Denman cable ferry going ahead in spite of islanders’ protests

Despite "overwhelming" opposition to a cable ferry from Denman Island residents, BC Ferries says the vessel will be running in two years.

Despite “overwhelming” opposition to the idea of a cable ferry from Denman Island residents, BC Ferries says the new vessel will be up and running in two years.

“Certainly on Denman there’s been overwhelming apprehension of, and opposition to, the cable ferry,” says Denman-Hornby Ferry Advisory Committee chair Tony Law. “I think people feel like the present service is working well, you know, why mess with it, particularly when there isn’t a cable ferry at this length operating anywhere else in the world — so they feel like there’s some degree of risk and uncertainty.”

BC Ferries has been studying feasibility of a cable ferry on the route between Denman Island West and Buckley Bay on Vancover Island for four years, and the company says users can expect a cable ferry to replace the traditional vessel by fall of 2014.

BC Ferries president and CEO Mike Corrigan says the company listened to Islanders’ concerns and he’s sure the cable ferry will work for the route.

“We went out and did significantly more engineering analysis and testing before we made the final decision,” says Corrigan. “I’m completely confident that we can provide the same level of service from a safety and operational liability standpoint as we do with the current ferry.”

The new vessel will hold 50 cars, as the current vessel does. BC Ferries will build two new docks designed for the cable ferry, and it expects to finish the tender process for construction of the vessel and docks by this summer.

BC Ferries cites major cost savings as a big reason for the change — $19 million could be saved over the life of the assets calculated on discounted net present value basis. Lower fuel costs, maintenance costs, labour costs and operating costs are expected.

“That means that fares are going to be $19 million less than they otherwise would be,” says Corrigan, while acknowledging any savings would be spread across the entire BC Ferries system. “If we can provide an equivalent level of service at $19 million in savings, we should be doing it.”

However, many Denman Islanders are concerned that the level of service may not be the same, especially during stormy weather.

Corrigan says BC Ferries conducted further research on weather in the area because of these concerns. He notes the company collected one year worth of its own weather data, and studied 40 years of weather data overall.

“Basically, we designed the ferry to a condition that’s never existed from a weather standpoint yet in Baynes Sound,” he says, adding the cable ferry will be able to operate in 55 knots of sustained windspeed. “If we were ever to get above 55 knots, the traditional ferry that’s there right now wouldn’t be sailing either.”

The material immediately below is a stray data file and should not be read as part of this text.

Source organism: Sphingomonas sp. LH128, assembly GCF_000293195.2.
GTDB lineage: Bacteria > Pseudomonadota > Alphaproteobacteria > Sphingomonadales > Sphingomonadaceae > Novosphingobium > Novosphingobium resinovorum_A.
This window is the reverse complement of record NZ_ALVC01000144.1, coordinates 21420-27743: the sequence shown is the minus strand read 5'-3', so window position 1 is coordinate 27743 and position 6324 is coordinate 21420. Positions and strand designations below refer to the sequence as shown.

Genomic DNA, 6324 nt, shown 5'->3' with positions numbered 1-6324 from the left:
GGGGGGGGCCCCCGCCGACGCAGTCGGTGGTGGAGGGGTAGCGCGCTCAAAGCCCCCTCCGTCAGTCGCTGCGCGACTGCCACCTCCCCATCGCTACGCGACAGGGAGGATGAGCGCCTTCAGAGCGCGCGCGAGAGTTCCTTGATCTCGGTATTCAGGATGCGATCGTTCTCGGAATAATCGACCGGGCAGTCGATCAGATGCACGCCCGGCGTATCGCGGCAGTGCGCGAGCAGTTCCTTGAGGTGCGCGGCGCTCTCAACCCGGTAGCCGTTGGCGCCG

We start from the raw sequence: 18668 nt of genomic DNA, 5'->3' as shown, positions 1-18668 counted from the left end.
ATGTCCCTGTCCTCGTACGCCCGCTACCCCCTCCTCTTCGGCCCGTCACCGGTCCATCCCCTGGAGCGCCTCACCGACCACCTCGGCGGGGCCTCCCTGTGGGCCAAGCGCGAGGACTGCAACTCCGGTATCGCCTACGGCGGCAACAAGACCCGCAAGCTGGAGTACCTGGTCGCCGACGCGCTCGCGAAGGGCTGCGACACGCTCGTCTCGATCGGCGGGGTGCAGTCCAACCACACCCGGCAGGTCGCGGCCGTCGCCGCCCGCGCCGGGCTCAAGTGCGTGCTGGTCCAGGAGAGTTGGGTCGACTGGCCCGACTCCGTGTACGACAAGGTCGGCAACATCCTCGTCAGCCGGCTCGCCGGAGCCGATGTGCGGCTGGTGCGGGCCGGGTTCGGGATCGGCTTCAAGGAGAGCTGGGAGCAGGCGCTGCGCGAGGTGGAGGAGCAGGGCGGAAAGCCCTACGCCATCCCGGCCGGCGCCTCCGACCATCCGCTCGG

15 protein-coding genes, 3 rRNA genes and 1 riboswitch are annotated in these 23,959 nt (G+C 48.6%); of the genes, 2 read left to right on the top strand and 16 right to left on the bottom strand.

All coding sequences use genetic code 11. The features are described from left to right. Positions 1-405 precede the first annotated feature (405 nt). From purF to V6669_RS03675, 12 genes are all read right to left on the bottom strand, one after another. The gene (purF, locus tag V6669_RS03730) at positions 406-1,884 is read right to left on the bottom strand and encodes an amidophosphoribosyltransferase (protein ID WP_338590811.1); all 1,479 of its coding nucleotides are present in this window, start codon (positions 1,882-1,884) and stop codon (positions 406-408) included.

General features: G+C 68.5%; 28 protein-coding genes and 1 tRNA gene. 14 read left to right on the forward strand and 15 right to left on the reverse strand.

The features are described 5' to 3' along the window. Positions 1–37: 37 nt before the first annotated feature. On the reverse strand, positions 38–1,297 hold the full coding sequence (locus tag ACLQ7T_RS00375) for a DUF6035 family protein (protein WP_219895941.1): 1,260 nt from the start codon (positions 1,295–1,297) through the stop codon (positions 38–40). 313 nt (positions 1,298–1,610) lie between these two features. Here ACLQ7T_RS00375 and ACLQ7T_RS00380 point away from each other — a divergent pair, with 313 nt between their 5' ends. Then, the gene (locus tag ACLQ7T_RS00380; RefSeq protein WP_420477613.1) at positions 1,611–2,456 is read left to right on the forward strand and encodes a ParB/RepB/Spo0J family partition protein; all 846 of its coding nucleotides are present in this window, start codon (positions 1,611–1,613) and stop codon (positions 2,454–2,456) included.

Job loss is another major concern, according to Law.

The current ferry operates with six crew on board at a time but the cable ferry would likely operate with just three, though Corrigan notes Transport Canada has the final say on the numbers.

“Some of them would have to relocate but they wouldn’t lose their jobs, and there’s a number of employees, as I understand it, are getting ready to retire, and we would work with them on a retirement plan,” says Corrigan.

BC Ferries was going to hire a contractor to provide the service but decided against it, so it will still be operated by BC Ferries.

The current dock at Buckley Bay will be kept for emergency use, but after about five years the current dock on the Denman side is expected to come down due to age; a traditional ferry won’t be able to dock on the Denman side after the current dock is gone.

Law points out that five years gives time for any growing pains with the cable ferry to surface before a traditional vessel cannot be docked on Denman. But he also says future ferry refits — which usually see a temporary ferry on the route — are a “bit of a worry.”

“It would be hard for a conventional vessel to replace the cable ferry once the new docks are in place,” he says. “That is a concern, you know, what’ll happen when those refits take place, particularly for Denman because there’s a lot of people that commute.”

Refit work on the ferry is expected to happen every 10 years instead of every four as is the case now, and Corrigan says when that happens, a traditional vehicle vessel will run from Buckley Bay all the way around the south tip of Denman Island to the East dock on the island. He says foot passenger service would likely be offered on the regular route during refits.

BC Ferries representatives will be at the Denman Island Seniors Hall from 7 to 9 p.m. for a public information meeting this Thursday.

Law says he believes BC Ferries was being “squeezed” on both sides on the issue of the cable ferry.

“I think BC Ferries is in a squeeze because on the one hand they’re hearing resistance to innovations from Hornby and Denman Islanders, but on the other hand they’re really being squeezed by the Province and the (BC Ferry) Commissioner to look at innovations and savings,” he says.

writer@comoxvalleyrecord.com

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